Note: This answer has changed as of July 23, 2014. Because of the April 11, 2014 external MDM failure and some additional corrections and improvements, both the data and analysis portions of this answer have changed, so read carefully. If you are interested in the previous versions of this answer, please view the edit history.
How often are they replaced?
Sources: , , 
In previous analysis (see edit history), I erroneously included an MDM replacement on a Space Shuttle in 2008 as part of the ISS MDM replacements. I also skimmed over the 2007 replacement and did not realize that it involved replacing not one but three MDMs. The MDMs (best described in this infosheet from Honeywell) are divided into three tiers. There are three Tier 1 MDMs responsible for Command and Control. One is primary, and the other two are backups. There are six categories of Tier 2 MDMs which relay commands to various systems. Two MDMs exist for each category--one primary, one backup. Finally, there are three categories of Tier 3 MDMs which execute commands from the Tier 2 MDMs. In the Internal Systems category are 11. Twelve are Power Systems MDMs, and 8 are External Systems MDMs. In all, that's 46 MDMs.
It is notable that in the first decade of the life of the ISS three backup Tier 1 MDMs have had to be replaced, and one primary Tier 1 MDM had to be replaced at the same time as the backups.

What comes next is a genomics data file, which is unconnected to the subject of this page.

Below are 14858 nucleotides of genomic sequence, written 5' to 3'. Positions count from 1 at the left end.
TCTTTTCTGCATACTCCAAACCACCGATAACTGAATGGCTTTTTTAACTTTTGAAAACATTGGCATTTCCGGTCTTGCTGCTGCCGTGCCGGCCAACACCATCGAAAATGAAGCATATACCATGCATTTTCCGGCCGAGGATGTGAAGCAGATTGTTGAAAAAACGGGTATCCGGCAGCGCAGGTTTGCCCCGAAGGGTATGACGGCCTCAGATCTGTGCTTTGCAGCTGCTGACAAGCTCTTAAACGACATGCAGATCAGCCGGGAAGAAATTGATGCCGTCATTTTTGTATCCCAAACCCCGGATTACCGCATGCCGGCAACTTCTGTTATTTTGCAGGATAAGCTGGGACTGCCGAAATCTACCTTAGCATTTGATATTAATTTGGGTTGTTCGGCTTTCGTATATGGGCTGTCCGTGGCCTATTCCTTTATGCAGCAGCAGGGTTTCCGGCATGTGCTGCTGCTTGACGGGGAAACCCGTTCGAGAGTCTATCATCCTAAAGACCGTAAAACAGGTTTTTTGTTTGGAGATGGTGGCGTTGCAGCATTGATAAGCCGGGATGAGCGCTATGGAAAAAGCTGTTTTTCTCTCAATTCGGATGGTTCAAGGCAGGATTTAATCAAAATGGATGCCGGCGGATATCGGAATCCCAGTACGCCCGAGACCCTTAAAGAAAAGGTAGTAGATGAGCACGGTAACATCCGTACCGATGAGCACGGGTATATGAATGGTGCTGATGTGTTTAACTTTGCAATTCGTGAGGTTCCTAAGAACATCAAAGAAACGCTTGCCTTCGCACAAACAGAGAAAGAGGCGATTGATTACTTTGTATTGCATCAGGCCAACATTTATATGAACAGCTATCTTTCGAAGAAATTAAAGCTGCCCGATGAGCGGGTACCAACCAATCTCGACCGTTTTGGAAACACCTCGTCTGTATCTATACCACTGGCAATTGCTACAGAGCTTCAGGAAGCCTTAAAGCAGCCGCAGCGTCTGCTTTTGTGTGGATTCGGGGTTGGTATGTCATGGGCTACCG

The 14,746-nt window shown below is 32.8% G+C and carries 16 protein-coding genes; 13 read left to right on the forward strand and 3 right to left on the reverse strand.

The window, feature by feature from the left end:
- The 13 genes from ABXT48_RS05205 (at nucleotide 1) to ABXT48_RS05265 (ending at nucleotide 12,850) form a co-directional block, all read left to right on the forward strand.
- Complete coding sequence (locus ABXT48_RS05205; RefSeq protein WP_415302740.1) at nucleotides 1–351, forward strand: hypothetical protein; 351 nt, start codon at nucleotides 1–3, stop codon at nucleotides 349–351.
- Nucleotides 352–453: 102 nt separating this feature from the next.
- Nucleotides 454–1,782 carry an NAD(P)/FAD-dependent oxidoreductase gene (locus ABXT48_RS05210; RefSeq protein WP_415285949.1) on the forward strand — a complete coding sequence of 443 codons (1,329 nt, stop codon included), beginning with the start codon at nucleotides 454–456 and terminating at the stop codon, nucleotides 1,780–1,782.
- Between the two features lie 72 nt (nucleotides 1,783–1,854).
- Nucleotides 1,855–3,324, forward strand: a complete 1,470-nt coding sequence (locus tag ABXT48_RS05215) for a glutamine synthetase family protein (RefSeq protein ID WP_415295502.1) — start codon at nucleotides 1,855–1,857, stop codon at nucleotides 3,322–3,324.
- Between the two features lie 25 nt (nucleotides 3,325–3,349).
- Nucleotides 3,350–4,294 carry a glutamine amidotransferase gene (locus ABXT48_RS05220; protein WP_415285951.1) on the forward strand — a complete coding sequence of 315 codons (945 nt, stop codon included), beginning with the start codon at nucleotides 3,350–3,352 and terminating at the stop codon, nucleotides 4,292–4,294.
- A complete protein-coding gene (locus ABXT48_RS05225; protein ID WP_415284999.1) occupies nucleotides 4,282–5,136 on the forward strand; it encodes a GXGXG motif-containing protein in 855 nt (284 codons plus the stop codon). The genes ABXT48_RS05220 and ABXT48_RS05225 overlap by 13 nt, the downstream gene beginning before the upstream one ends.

Can we confidently say that the reliability of MDMs is increasing, that is, can we disentangle the effects of solar cycles from changes in manufacturing quality?
[Source of NOAA Charts]
Since we only have three data points, there is a high margin of error for extrapolating from them. We can see that the first replacement coincided with a crest in solar activity, and the next three coincided with a trough, though there were momentary spikes in magnetic activity that may have coincided with the MDM failure. The most recent MDM failure did coincide with a crest in activity, but unlike the previous failures this was an external MDM and not one of the Tier 1 MDMs.
From this it is difficult to derive a correlation between the solar cycle and the need to replace MDMs. However, it is notable that both solar activity crests in the lifetime of the ISS coincided with MDM failures! We cannot say with any confidence that the reliability of MDMs is increasing. It seems that a few MDMs need to be replaced every 6 years or so. The Command and Control MDMs seem especially vulnerable, which is a serious issue.
What are the lessons from the ISS avionics experience for our future missions beyond LEO?
Only five of the 46 MDMs have had to be replaced during the life of the ISS. A few do seem to need to be replaced every six years or so, so it may be necessary to take this into account for future missions beyond LEO. However, since we have little data on the effect of the solar cycle on MDMs, it is difficult to tell what effect increased radiation beyond LEO will have on MDMs. It may be that increased radiation results in a greater frequency of computer failure.
The vulnerability of the Tier 1 MDMs is particularly troublesome if solar activity is connected to the failure, because the more extreme environment beyond LEO may make this untenable with the current technology. On the other hand, there hasn't been another Tier 1 failure since 2007, so perhaps the issue has already been handled.